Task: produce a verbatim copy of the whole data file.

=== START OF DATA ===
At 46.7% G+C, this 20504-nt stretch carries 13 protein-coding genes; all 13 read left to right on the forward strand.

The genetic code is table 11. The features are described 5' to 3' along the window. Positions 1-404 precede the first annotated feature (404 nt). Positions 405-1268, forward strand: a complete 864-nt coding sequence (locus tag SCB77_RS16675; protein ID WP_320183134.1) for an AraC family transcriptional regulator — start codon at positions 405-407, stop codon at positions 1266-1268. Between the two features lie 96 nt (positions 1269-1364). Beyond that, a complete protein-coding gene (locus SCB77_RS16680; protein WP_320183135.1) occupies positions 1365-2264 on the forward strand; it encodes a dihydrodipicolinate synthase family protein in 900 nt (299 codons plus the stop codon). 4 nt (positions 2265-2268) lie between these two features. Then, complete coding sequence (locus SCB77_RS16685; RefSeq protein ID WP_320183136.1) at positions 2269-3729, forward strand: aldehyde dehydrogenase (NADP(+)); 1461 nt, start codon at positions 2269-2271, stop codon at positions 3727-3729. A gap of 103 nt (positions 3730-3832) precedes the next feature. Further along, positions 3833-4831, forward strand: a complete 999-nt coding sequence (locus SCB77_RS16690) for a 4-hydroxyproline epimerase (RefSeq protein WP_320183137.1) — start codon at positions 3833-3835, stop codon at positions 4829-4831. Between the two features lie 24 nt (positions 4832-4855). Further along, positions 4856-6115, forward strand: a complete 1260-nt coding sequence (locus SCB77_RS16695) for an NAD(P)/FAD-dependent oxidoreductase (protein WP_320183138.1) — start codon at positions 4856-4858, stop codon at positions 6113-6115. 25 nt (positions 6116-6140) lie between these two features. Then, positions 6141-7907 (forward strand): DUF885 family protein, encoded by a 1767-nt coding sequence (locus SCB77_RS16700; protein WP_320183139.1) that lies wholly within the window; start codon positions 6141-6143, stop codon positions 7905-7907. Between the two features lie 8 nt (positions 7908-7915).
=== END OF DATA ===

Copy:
At 46.7% G+C, this 20504-nt stretch carries 13 protein-coding genes; all 13 read left to right on the forward strand.

The genetic code is table 11. The features are described 5' to 3' along the window. Positions 1-404 precede the first annotated feature (404 nt). Positions 405-1268, forward strand: a complete 864-nt coding sequence (locus tag SCB77_RS16675; protein ID WP_320183134.1) for an AraC family transcriptional regulator — start codon at positions 405-407, stop codon at positions 1266-1268. Between the two features lie 96 nt (positions 1269-1364). Beyond that, a complete protein-coding gene (locus SCB77_RS16680; protein WP_320183135.1) occupies positions 1365-2264 on the forward strand; it encodes a dihydrodipicolinate synthase family protein in 900 nt (299 codons plus the stop codon). 4 nt (positions 2265-2268) lie between these two features. Then, complete coding sequence (locus SCB77_RS16685; RefSeq protein ID WP_320183136.1) at positions 2269-3729, forward strand: aldehyde dehydrogenase (NADP(+)); 1461 nt, start codon at positions 2269-2271, stop codon at positions 3727-3729. A gap of 103 nt (positions 3730-3832) precedes the next feature. Further along, positions 3833-4831, forward strand: a complete 999-nt coding sequence (locus SCB77_RS16690) for a 4-hydroxyproline epimerase (RefSeq protein WP_320183137.1) — start codon at positions 3833-3835, stop codon at positions 4829-4831. Between the two features lie 24 nt (positions 4832-4855). Further along, positions 4856-6115, forward strand: a complete 1260-nt coding sequence (locus SCB77_RS16695) for an NAD(P)/FAD-dependent oxidoreductase (protein WP_320183138.1) — start codon at positions 4856-4858, stop codon at positions 6113-6115. 25 nt (positions 6116-6140) lie between these two features. Then, positions 6141-7907 (forward strand): DUF885 family protein, encoded by a 1767-nt coding sequence (locus SCB77_RS16700; protein WP_320183139.1) that lies wholly within the window; start codon positions 6141-6143, stop codon positions 7905-7907. Between the two features lie 8 nt (positions 7908-7915).